CIA Director John Brennan says the United States cannot afford to allow ISIL terrorists to “march into” the Syrian capital Damascus, adding that Washington is no longer seeking a “regime change” in the Arab country.
Speaking at an event at the Council on Foreign Relations in New York City on Friday, the head of the top US spy agency said Washington does not want a collapse of the Syrian government since it could put ISIL and other extremists in power.
Brennan said that "extremist elements" including ISIL and al-Qaeda terrorists are "ascendant right now" in some parts of Syria. "The last thing we want to do is allow them to march into Damascus."
"I think that's a legitimate concern," Brennan said.
"None of us, Russia, the United States, coalition, and regional states, wants to see a collapse of the government and political institutions in Damascus,” he added.
His remarks are in contrast with the comments made by US Secretary of State John Kerry last week in Saudi Arabia where he said that military pressure might be necessary to oust Syrian President Bashar al-Assad.
“He's lost any semblance of legitimacy, but we have no higher priority than disrupting and defeating Daesh (ISIL) and other terror networks", Kerry said on March 5.
“Ultimately a combination of diplomacy and pressure will be needed to bring about a political transition. Military pressure particularly may be necessary given President Assad's reluctance to negotiate seriously," he added.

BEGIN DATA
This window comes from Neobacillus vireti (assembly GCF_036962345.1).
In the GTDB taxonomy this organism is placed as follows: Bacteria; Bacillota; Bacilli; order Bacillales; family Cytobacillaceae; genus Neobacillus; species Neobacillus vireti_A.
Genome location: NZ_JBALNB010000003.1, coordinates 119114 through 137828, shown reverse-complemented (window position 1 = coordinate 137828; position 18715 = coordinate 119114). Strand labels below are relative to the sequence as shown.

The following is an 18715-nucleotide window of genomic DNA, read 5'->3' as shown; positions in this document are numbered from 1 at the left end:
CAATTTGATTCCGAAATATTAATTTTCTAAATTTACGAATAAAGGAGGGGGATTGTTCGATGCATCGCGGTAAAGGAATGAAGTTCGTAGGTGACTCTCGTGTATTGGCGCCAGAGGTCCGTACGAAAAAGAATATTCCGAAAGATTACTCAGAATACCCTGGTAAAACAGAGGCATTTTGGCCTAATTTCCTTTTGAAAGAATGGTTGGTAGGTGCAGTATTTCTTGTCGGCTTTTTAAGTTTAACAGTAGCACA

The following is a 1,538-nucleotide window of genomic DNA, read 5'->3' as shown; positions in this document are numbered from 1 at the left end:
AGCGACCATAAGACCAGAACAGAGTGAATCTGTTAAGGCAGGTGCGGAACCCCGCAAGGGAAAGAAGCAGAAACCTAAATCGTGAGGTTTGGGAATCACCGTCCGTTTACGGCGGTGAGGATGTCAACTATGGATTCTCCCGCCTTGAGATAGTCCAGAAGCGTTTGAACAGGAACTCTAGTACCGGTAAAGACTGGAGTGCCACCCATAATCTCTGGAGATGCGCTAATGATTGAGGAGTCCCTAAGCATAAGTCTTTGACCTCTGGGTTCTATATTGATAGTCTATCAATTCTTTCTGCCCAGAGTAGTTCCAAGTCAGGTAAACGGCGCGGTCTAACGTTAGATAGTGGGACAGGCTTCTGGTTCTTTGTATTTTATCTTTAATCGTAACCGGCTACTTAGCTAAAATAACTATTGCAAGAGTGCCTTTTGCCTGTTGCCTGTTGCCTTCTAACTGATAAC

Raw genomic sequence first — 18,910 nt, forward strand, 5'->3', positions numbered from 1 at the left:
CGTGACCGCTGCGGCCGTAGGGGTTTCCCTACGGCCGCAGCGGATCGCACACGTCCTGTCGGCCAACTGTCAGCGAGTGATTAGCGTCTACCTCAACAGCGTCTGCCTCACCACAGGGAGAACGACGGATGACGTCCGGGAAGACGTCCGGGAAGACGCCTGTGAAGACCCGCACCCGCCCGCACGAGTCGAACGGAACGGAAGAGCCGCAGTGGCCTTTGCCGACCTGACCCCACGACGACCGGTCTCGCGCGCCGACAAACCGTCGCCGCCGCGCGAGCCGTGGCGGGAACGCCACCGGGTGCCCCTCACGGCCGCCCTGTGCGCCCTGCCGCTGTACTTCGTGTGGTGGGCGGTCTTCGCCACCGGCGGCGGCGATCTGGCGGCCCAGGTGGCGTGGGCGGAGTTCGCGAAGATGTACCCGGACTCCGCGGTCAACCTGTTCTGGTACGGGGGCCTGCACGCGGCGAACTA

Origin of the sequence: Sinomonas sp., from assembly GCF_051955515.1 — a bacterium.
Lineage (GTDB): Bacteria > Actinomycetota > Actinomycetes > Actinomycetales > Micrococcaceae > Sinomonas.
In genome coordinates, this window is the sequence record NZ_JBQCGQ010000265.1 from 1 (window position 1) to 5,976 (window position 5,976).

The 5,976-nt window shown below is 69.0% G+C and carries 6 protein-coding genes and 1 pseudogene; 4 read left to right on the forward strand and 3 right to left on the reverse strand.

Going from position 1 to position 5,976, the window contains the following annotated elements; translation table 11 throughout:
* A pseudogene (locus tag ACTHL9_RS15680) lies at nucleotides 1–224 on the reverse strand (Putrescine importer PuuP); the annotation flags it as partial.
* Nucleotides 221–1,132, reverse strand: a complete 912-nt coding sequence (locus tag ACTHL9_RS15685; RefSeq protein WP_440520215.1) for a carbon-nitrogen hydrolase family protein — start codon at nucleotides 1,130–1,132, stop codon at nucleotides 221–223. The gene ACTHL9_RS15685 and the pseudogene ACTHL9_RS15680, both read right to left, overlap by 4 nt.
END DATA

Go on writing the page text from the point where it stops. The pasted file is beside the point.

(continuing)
The United States and its regional allies - especially Qatar, Saudi Arabia, and Turkey - are supporting the militants operating inside the country.
According to the United Nations, more than 200,000 people have been killed and millions displaced due to the turmoil that has gripped Syria for nearly four years.
The ISIL terrorists -- some of whom were amongst militants initially trained by the CIA in Jordan in 2012 to destabilize the Syrian government -- now control large parts of Syria and Iraq.
On February 19, Washington and Ankara inked an agreement to train and arm what they call moderate militants in Syria.
The Pentagon said it was planning to deploy hundreds of special forces to the Middle East to train “moderate” militants outside Syria in March.
The two sides say the militants will fight both the Syrian government and ISIL Takfiri terrorists.
Turkish Foreign Ministry spokesman Tanju Bilgic said last month that Ankara hopes the deal will also strengthen the beleaguered insurgents fighting against the government of Assad.